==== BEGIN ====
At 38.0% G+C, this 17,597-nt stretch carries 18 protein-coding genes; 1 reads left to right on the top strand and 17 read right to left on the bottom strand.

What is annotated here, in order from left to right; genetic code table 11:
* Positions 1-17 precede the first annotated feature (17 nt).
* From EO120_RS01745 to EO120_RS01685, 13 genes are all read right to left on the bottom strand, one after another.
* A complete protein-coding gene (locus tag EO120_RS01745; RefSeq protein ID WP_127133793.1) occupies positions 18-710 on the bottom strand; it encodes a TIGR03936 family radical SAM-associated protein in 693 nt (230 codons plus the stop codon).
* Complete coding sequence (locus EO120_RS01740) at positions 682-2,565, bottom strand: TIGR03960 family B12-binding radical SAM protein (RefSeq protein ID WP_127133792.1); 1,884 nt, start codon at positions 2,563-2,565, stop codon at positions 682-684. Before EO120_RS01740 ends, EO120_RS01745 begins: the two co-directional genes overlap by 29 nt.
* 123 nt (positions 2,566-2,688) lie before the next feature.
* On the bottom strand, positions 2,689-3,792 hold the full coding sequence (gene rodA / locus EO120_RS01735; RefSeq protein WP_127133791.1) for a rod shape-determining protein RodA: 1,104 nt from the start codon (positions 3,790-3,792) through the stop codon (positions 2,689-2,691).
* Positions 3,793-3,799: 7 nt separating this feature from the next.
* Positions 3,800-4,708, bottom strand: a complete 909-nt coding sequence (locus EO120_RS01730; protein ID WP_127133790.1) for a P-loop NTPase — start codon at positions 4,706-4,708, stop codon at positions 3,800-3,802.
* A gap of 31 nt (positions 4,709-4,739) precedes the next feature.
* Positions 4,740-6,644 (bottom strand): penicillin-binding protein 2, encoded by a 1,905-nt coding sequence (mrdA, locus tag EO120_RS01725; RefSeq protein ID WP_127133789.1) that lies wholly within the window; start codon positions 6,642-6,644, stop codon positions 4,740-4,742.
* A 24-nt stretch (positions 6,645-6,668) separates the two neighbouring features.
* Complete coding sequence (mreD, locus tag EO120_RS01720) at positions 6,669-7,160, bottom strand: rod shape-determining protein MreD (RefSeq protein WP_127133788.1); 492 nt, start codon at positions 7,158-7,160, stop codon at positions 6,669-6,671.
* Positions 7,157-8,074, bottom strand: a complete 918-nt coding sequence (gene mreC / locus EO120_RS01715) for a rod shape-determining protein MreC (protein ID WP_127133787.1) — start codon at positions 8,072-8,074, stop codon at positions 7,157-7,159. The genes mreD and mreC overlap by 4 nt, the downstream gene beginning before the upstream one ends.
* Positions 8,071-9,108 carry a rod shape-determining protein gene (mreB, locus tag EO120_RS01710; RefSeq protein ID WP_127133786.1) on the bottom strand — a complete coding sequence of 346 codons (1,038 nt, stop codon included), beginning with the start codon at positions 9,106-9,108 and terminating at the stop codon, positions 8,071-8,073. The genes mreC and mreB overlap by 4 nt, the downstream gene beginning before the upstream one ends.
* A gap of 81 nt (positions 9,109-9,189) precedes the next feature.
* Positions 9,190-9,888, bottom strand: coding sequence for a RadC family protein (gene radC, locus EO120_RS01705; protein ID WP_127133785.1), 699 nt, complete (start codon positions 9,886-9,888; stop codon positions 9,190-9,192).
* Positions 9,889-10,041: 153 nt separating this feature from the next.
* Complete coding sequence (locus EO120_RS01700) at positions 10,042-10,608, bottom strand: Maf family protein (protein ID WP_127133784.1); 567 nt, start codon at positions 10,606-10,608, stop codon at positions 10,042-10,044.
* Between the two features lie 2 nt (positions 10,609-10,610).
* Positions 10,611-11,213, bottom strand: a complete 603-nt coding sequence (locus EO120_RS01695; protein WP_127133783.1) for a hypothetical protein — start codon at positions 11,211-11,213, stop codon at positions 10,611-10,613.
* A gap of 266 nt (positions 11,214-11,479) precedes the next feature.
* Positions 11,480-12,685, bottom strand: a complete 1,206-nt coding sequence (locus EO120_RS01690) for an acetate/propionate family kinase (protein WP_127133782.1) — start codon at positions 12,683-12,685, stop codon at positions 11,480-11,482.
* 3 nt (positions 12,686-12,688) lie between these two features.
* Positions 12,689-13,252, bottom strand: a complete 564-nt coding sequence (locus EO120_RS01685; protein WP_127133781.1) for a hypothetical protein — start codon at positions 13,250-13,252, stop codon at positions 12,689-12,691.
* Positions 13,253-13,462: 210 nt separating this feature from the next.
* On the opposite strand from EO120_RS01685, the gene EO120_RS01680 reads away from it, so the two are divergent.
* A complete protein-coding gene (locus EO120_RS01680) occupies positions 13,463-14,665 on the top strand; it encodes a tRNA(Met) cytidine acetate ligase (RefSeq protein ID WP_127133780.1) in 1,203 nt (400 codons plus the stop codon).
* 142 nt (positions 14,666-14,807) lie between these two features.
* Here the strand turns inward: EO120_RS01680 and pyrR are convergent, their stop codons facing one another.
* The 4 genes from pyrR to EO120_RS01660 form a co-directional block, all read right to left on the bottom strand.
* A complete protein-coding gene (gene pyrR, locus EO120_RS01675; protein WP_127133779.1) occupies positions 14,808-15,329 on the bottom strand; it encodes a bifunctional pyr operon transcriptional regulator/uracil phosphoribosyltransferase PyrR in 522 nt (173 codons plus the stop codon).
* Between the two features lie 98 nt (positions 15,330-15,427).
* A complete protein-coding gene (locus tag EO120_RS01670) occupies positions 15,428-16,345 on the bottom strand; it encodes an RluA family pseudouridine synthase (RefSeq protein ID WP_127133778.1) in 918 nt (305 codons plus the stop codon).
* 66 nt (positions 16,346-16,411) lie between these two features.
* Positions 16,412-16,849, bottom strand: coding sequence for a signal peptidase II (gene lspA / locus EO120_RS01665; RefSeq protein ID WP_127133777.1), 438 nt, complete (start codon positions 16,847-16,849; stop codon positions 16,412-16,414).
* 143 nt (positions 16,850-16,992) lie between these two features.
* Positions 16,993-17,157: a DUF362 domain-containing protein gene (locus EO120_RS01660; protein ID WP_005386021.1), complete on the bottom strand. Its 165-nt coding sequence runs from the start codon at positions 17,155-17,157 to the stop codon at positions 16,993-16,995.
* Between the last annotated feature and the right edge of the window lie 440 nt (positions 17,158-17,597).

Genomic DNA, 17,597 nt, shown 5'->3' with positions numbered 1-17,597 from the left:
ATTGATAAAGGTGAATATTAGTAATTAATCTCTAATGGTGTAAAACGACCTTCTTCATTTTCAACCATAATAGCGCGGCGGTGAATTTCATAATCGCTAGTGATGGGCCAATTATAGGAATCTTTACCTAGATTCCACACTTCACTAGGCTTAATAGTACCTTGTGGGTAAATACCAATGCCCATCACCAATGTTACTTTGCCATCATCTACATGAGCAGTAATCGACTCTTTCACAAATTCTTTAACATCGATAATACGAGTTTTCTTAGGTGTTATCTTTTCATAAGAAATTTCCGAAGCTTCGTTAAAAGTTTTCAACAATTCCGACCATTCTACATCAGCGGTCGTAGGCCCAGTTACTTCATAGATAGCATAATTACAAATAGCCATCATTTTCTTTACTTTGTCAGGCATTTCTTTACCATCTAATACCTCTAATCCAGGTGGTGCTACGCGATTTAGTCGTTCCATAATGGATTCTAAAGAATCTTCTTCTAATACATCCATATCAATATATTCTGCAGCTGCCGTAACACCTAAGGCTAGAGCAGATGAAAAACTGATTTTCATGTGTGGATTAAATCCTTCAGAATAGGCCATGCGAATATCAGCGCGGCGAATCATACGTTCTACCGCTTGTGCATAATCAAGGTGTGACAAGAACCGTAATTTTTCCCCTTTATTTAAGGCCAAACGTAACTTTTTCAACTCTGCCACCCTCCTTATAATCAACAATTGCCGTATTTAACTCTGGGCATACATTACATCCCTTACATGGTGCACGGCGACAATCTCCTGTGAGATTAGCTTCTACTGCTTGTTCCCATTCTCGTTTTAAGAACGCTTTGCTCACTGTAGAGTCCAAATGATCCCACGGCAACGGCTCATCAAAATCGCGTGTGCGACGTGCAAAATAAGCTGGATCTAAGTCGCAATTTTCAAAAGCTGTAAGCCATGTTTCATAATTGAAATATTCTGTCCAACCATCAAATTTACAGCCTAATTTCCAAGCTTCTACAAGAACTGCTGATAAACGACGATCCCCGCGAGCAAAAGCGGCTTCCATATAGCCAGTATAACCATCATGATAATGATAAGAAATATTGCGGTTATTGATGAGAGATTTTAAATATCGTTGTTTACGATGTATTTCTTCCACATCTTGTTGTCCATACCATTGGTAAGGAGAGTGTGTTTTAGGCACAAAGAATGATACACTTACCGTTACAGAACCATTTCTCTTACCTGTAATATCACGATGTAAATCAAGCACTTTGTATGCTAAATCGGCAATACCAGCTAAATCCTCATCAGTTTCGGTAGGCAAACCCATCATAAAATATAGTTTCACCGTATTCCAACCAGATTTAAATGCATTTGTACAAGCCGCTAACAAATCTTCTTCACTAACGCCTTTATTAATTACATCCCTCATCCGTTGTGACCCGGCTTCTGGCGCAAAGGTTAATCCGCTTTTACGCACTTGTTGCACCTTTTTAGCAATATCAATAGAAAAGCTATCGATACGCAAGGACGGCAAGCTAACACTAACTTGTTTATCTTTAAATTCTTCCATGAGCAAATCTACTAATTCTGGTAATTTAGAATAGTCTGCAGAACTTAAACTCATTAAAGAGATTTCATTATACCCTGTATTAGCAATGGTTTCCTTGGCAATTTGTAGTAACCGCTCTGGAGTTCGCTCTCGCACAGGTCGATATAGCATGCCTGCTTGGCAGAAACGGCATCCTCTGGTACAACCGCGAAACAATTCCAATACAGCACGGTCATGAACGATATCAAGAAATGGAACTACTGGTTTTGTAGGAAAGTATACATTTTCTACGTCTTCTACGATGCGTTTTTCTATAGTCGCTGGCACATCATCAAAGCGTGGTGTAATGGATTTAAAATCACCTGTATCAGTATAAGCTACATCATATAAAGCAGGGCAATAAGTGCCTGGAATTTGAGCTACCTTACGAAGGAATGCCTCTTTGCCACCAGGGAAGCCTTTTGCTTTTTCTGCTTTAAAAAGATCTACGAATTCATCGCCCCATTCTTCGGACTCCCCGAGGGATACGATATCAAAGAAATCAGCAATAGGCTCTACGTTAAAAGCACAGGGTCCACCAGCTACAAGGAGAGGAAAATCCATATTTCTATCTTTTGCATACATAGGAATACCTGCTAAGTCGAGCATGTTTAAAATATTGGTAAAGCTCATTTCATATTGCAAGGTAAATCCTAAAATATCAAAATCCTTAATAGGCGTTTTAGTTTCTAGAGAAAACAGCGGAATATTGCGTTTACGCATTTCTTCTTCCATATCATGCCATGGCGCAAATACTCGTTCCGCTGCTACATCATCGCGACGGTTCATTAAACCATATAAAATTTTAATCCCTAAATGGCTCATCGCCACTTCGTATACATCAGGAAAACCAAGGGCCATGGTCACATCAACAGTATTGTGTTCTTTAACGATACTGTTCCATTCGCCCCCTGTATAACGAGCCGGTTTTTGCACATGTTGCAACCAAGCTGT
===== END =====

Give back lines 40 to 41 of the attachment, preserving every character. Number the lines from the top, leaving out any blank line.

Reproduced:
* Between the last annotated feature and the right edge of the window lie 440 nt (positions 17,158-17,597).

Genomic DNA, 17,597 nt, shown 5'->3' with positions numbered 1-17,597 from the left: